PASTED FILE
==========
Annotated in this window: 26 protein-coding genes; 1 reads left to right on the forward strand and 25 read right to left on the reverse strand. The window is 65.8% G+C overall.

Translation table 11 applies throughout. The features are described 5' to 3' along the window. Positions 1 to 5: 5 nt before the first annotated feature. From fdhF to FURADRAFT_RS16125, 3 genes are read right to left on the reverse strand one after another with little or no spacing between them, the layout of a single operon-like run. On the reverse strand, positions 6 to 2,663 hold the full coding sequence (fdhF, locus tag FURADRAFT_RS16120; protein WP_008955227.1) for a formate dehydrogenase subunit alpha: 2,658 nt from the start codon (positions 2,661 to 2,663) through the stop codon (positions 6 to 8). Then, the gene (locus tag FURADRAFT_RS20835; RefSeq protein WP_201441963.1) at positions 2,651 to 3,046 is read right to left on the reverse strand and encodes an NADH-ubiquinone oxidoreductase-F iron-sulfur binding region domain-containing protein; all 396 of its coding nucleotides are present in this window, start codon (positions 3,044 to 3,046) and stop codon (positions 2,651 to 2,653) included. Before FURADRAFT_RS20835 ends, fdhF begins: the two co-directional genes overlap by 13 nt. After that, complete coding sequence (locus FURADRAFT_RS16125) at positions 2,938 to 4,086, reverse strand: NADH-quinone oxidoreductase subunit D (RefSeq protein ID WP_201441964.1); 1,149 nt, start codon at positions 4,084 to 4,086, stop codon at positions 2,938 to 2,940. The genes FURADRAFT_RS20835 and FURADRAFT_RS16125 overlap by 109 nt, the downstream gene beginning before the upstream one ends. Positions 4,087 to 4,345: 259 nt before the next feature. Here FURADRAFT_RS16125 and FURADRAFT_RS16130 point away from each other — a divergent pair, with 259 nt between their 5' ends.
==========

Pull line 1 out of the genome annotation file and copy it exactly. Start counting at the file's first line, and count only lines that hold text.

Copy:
Annotated in this window: 26 protein-coding genes; 1 reads left to right on the forward strand and 25 read right to left on the reverse strand. The window is 65.8% G+C overall.